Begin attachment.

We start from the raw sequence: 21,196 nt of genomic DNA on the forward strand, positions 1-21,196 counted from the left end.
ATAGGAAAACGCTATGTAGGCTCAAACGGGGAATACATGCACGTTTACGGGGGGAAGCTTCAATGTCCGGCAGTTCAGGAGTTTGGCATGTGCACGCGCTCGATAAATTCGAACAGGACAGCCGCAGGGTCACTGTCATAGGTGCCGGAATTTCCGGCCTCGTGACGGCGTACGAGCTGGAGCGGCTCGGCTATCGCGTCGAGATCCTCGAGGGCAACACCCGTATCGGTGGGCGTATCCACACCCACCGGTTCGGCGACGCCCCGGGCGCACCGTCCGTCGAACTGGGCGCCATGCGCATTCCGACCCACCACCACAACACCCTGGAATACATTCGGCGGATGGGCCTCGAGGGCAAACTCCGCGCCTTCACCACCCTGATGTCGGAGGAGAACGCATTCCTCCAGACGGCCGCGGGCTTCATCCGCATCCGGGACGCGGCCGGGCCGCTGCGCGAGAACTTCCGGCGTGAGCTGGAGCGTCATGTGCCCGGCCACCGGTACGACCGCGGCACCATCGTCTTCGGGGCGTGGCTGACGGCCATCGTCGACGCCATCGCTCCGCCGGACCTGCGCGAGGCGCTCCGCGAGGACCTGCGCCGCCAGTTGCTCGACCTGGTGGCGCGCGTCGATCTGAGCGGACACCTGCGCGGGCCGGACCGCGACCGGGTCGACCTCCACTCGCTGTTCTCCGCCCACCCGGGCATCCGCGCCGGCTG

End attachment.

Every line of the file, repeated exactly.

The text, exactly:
We start from the raw sequence: 21,196 nt of genomic DNA on the forward strand, positions 1-21,196 counted from the left end.
ATAGGAAAACGCTATGTAGGCTCAAACGGGGAATACATGCACGTTTACGGGGGGAAGCTTCAATGTCCGGCAGTTCAGGAGTTTGGCATGTGCACGCGCTCGATAAATTCGAACAGGACAGCCGCAGGGTCACTGTCATAGGTGCCGGAATTTCCGGCCTCGTGACGGCGTACGAGCTGGAGCGGCTCGGCTATCGCGTCGAGATCCTCGAGGGCAACACCCGTATCGGTGGGCGTATCCACACCCACCGGTTCGGCGACGCCCCGGGCGCACCGTCCGTCGAACTGGGCGCCATGCGCATTCCGACCCACCACCACAACACCCTGGAATACATTCGGCGGATGGGCCTCGAGGGCAAACTCCGCGCCTTCACCACCCTGATGTCGGAGGAGAACGCATTCCTCCAGACGGCCGCGGGCTTCATCCGCATCCGGGACGCGGCCGGGCCGCTGCGCGAGAACTTCCGGCGTGAGCTGGAGCGTCATGTGCCCGGCCACCGGTACGACCGCGGCACCATCGTCTTCGGGGCGTGGCTGACGGCCATCGTCGACGCCATCGCTCCGCCGGACCTGCGCGAGGCGCTCCGCGAGGACCTGCGCCGCCAGTTGCTCGACCTGGTGGCGCGCGTCGATCTGAGCGGACACCTGCGCGGGCCGGACCGCGACCGGGTCGACCTCCACTCGCTGTTCTCCGCCCACCCGGGCATCCGCGCCGGCTG